Unfortunately, on September 9th, a federal judge rejected the lawsuit and declined to stop construction of the pipeline. As stated previously, protests against the pipeline began in April although actual construction on the pipeline didn't begin until August. Nevertheless, in July, a petition containing over 150,000 signatures was delivered to the headquarters of the US Corps of Engineers in Washington DC. The tribe received its answer from the Corps when, on July 25th, it approved the proposed plans for the pipeline and gave its ok to begin construction. While the protest has consisted primarily of Native Americans thus far, a number of local ranchers have begun to take an interest in the pipeline too since any possible leakages or spills could have serious consequences for their cattle and grazing lands, as well as their own water use. Thus, on August 14 ranchers filed their own lawsuit to stop construction of pipeline along its present route. Meanwhile, despite the growing protest, the national media has provided little exposure to the situation. Despite setbacks and mounting frustration on behalf of the protestors, the Obama Regime took the unusual step of intervening and requested a temporary (and voluntary) stop order to stop further construction of the pipeline within 20 miles of federal land to give additional time for the matter to be re-reviewed by the US Corps of Engineers in conjunction with both the Standing Rock Tribal leadership and the representatives of Energy Transfer Partners, LLC. It is hoped that this temporary stoppage will give time for a compromise solution to be reached.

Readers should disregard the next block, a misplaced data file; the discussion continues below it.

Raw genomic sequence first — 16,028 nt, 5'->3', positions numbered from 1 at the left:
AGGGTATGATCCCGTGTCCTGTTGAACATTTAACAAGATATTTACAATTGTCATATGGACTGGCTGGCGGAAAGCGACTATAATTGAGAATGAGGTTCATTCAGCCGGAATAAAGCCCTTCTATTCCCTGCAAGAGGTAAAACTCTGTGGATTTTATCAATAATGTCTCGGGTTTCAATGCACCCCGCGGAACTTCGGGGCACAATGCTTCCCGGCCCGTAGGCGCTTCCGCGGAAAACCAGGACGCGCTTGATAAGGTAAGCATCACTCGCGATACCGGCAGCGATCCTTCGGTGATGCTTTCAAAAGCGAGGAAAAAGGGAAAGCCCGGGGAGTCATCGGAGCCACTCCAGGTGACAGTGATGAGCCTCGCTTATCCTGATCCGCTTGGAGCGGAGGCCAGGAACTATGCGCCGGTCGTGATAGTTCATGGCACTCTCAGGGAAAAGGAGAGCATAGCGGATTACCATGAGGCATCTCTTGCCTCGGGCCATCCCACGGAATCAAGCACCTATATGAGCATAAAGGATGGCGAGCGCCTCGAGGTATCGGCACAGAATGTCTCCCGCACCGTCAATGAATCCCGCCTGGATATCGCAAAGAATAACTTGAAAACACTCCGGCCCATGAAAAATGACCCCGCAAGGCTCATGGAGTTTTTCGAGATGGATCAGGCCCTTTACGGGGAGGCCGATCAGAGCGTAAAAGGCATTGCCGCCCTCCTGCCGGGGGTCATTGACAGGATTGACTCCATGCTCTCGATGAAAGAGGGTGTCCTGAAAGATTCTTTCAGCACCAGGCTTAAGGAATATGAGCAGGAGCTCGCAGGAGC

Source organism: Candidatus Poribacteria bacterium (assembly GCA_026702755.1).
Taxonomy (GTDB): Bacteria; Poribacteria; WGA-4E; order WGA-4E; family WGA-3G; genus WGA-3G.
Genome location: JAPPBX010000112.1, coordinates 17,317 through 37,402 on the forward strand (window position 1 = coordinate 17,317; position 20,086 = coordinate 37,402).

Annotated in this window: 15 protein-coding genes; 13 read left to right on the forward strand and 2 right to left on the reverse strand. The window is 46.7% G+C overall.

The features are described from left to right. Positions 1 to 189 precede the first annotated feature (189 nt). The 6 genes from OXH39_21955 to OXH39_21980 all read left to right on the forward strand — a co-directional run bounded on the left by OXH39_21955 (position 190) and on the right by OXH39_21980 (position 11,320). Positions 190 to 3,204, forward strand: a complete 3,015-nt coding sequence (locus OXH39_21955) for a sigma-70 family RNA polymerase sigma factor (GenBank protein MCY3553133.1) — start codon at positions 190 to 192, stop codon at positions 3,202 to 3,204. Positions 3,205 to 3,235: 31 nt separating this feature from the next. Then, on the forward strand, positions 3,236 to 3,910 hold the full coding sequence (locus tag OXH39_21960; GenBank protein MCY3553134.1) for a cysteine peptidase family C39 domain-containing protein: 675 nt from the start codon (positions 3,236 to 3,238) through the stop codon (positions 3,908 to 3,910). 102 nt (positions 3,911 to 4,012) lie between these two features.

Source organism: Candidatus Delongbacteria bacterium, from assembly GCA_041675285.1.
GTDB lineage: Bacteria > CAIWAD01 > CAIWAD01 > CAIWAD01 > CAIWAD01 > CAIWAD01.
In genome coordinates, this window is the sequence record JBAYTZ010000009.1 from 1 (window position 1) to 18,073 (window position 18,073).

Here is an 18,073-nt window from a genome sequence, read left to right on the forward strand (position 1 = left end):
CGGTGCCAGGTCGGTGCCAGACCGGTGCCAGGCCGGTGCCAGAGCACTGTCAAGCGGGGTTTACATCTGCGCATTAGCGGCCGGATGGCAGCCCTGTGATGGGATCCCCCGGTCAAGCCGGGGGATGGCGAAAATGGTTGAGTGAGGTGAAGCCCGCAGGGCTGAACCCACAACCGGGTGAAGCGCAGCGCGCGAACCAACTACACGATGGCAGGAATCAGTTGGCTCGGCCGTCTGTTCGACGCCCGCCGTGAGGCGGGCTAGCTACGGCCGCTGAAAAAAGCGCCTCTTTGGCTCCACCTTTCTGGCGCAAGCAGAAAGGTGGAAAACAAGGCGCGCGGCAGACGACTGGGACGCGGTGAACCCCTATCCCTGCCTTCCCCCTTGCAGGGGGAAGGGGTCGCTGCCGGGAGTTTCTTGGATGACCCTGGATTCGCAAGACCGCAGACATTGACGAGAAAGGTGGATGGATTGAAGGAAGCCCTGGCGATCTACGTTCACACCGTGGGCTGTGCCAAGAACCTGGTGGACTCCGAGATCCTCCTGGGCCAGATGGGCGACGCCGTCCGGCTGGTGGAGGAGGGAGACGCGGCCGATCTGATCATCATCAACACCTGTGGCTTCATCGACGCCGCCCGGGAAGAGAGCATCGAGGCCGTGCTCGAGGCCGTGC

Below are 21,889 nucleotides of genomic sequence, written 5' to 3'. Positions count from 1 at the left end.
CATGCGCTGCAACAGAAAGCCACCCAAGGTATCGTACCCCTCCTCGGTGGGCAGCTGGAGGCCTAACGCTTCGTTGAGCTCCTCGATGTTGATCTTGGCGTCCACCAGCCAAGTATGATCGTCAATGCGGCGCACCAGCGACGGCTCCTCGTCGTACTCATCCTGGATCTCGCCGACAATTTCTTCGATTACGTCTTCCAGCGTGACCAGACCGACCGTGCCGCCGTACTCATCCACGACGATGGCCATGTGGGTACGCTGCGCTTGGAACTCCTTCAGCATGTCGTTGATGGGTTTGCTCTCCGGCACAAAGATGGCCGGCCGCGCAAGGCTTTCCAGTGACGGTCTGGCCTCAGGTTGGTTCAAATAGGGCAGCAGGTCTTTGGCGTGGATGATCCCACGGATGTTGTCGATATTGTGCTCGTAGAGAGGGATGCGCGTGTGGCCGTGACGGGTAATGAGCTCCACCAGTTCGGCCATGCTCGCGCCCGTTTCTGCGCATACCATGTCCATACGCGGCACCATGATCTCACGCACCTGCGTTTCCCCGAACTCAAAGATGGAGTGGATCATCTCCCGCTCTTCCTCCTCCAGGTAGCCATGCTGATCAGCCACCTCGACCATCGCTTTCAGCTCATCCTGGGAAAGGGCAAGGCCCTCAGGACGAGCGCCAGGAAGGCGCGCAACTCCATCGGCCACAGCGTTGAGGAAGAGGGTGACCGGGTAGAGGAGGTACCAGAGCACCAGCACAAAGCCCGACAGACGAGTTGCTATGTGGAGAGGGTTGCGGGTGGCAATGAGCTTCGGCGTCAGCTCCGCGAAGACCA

This situation is bound to be played out again and again as our easily assessable energy sources are consumed by our insatiable appetite for cheap energy continues to grow as well as increasing demand for oil and gas independence from our "iffy" Middle Eastern "allies", whose peak production has long since passed. Meanwhile, these mega-energy producers have done everything they can to ridicule, defund, or acquire and shelve energy alternatives just like the automobile manufactures did to any and all challengers to their dominance in the industry in the late 1940's and into 1950's. With this, we see lumber, mining, and of course oil and gas companies greedily eyeing virgin public lands and Native American reservations. What they promise is environmentally "safe harvesting" of coal, shale, timber, minerals, oil, gas and other natural resources. What they offer is mere "pennies on the dollar" in compensation compared to what they'd have to pay on the open market. Their promise the pre-resource harvesting restoration of the lands with little or no sign they were ever there. Personally, I have my doubts. Their presence would possibly and perhaps irreparably impact the wildlife and overall ecosystem. Besides, existing federal laws require them to leave little to no "footprint" on the landscape anyway. In addition, given the fact these companies are making billions upon billions for management and their stockholders, I think they can do taxpayers much better than just "pennies on the dollar".